Russian parks. Lush and green, big trees and very nice grass.

Lake Baikal – enormous, eerie and very beautiful.

Mountains all around Baikal – high, remote and covered in snow.

Midnight on midsummer night, watching fishermen row out on a perfectly still lake, to put out nets, as the sun dipped below the mountain tops.

Sharing sunflower seeds on the train from Irkutsk – that Andrey described as “Russian bubbly-gum”.

Getting off the train at long stops, and buying food on the platform, homemade stuff from local women. Delicious.

Wildflowers, wilderness, white nights.

Fantastically smooth rail lines.

Hermitage Museum – an absolutely unforgettable gem, with representation of every major art style and artist. Spectacular wings full of gorgeous Italian renaissance, Dutch, French, etc paintings. Whole rooms of Rembrandt, Rubens, Matisse and Picasso. Eastern, ancient and classical pieces, 3 million treasures. 2 days was not enough!

Platskartny – travelling third class and sharing food, card games and conversations with the help of drawings.

Trains, train stations, the view from trains and the places they took us.

People coming to our aid, in too many ways to list, but including – helping us to get train tickets, know how much to pay for things, find places, offering food, drink, umbrellas, inside knowledge and advice.

Giving our contact info to lots of people.... we hope some of them make it to Australia one day.

Having our eyes opened to a completely unfamiliar and often exciting, sometimes sad and always incredibly interesting place.

Posted by hazelnutty 13:39 Archived in Russia Comments (0)

A day in St.Petersburg

When too much culture is barely enough... (By Hilary)


View In Russia on hazelnutty's travel map.

Heading through the city streets, poplar-pollen swirling through the air like snow, we dodged the screeching cars to make our way into the calm, green park. Several women were using straw brooms to sweep the gravel paths...it seems to be a never-ending job.
It fills up by lunchtime, but Dostoevskaya square was still quite empty then- apart from the steady stream of people heading through the gates of the Hermitage Museum at the absurdly grand Winter Palace.

After standing in the queue that stretched across the entire vast courtyard for 2 hours, we were finally allowed in through the big doors and into the gigantic white-marble entrance. A crimson carpet guided us up the stairs of the foyer, painted white but laden with golden statues and huge, sparkling chandeliers, and into a series of equally impressive halls. Built for Catherine the Great, the Hermitage ('Ermitaj' if you're Russian) is composed of rooms from a broad range of eras and styles, even mixtures of different styles in a single room; they showcase the beauty of art, like the pieces on its walls, rather than being strictly correct.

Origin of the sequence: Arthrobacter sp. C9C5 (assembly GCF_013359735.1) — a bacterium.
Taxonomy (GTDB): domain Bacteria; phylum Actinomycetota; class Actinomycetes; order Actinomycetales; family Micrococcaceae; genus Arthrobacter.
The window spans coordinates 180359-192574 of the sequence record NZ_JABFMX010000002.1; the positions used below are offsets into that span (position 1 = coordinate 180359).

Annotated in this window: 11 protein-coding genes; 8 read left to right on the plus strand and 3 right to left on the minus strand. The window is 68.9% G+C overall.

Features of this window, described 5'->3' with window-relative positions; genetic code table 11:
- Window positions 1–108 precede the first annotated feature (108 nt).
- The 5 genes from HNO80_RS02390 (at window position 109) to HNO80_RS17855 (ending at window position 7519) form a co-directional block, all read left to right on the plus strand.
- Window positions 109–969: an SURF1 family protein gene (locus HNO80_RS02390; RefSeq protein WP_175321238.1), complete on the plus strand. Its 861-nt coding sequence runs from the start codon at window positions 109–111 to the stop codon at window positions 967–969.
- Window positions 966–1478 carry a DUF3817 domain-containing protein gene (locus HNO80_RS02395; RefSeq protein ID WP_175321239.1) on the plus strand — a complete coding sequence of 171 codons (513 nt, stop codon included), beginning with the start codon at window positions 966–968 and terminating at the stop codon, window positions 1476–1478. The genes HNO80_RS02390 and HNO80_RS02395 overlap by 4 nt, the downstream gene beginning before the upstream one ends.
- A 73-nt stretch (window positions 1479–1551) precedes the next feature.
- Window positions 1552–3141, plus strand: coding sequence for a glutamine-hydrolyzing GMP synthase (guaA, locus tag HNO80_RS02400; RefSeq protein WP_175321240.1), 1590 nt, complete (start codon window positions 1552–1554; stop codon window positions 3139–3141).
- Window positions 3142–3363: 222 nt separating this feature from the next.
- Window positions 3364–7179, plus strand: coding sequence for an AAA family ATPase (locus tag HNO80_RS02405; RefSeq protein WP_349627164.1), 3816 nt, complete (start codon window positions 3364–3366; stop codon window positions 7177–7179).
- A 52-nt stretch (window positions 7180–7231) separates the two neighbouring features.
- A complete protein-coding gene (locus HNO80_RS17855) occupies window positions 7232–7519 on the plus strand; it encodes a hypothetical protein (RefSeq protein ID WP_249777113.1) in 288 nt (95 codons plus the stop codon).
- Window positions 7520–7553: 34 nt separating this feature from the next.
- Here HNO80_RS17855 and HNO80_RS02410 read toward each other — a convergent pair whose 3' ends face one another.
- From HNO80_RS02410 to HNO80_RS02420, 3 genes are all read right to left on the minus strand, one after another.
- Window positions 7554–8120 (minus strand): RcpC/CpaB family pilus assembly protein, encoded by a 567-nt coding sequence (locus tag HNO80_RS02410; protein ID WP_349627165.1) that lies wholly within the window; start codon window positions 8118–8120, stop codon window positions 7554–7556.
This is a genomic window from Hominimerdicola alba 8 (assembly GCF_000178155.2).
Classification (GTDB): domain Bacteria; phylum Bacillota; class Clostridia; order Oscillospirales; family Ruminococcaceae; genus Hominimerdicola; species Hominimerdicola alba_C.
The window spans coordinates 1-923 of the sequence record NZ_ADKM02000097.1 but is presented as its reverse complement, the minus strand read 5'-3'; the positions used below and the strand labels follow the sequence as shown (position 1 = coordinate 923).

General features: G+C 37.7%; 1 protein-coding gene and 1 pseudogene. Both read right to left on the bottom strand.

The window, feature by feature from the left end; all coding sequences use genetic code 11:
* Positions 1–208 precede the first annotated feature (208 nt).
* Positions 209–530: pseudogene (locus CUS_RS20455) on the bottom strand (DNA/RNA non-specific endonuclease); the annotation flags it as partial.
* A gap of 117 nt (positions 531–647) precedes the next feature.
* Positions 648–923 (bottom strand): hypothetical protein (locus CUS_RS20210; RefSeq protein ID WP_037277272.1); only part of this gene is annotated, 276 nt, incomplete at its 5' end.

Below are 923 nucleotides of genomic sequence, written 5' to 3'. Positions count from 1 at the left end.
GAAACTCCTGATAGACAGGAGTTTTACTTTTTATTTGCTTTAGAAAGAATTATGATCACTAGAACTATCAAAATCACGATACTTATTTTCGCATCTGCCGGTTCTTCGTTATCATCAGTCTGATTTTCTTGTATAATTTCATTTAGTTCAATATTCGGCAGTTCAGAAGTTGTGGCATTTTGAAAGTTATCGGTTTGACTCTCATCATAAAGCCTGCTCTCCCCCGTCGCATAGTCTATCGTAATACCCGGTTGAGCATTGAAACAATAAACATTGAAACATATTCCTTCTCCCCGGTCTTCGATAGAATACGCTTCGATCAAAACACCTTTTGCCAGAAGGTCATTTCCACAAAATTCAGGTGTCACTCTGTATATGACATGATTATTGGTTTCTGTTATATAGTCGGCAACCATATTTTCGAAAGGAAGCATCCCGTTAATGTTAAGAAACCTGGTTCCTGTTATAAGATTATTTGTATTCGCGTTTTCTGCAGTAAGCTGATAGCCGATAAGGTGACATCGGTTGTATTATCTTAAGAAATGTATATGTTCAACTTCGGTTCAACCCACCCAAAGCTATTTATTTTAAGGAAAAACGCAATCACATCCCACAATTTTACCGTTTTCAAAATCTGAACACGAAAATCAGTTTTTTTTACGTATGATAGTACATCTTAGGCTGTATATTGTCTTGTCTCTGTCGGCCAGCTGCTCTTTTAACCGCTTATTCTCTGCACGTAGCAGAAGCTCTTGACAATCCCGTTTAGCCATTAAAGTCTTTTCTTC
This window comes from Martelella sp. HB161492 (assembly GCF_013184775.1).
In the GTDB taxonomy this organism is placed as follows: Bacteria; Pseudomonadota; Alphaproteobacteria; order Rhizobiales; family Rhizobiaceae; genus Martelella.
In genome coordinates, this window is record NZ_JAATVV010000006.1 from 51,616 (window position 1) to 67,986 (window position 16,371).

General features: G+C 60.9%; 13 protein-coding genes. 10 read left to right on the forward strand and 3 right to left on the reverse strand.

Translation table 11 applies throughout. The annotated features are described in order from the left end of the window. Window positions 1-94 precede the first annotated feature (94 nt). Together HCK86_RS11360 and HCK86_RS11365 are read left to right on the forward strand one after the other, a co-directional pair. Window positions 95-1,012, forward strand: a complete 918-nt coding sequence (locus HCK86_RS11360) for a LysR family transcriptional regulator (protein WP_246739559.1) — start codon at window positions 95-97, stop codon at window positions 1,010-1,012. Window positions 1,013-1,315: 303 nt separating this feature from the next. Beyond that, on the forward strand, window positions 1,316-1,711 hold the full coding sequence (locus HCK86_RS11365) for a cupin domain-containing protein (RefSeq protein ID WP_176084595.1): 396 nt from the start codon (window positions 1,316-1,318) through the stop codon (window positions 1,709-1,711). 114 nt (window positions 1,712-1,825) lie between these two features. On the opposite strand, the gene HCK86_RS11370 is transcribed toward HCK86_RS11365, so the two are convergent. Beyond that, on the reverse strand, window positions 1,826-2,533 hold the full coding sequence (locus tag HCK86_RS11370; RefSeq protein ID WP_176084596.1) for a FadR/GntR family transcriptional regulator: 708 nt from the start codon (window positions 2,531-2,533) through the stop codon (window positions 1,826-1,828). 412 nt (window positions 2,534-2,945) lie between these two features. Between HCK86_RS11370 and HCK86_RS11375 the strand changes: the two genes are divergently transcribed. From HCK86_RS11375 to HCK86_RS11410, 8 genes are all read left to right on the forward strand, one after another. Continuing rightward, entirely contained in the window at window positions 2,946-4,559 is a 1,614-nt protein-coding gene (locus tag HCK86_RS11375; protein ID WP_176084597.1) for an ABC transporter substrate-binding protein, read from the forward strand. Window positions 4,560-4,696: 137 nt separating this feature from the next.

Consisting of exactly 400 rooms and halls over 3 storeys in 2 linked buildings, the Hermitage Museum really needs several full days to cover it (Many, many more if you want to actually stop and appreciate every single thing). Despite its size, only 15% of the 3,000,000-piece Hermitage collection can be on display at once; the other 85% is kept at a storeroom elsewhere.

After gawking at the Palace interiors, 7 stunningly decadent and ornate halls of varying size and purpose, we meandered through 22 rooms of 15th -18th Century French art. We had an inexplicably expensive Museum-cafe lunch, before venturing into another 20-odd rooms of ingenious Italian art, then impressive Spanish, meticulous Dutch and stunning Netherlandish paintings. Time flies when you're having fun, so with only 45 minutes to spare, we raced through the unbelievable 19th - 20th Century French art, before all the lights suddenly went out. That's the Russian way of saying 'Ladies and Gentlemen, the Museum will be closing soon. Please make your way to the exit', only instead you get the feeling that they would instead say 'Get out now or we will just throw you out the doors'. We scuttled through endless rooms filled with incredible paintings, tapestries, statues and relics, hoping that we could see them all tomorrow.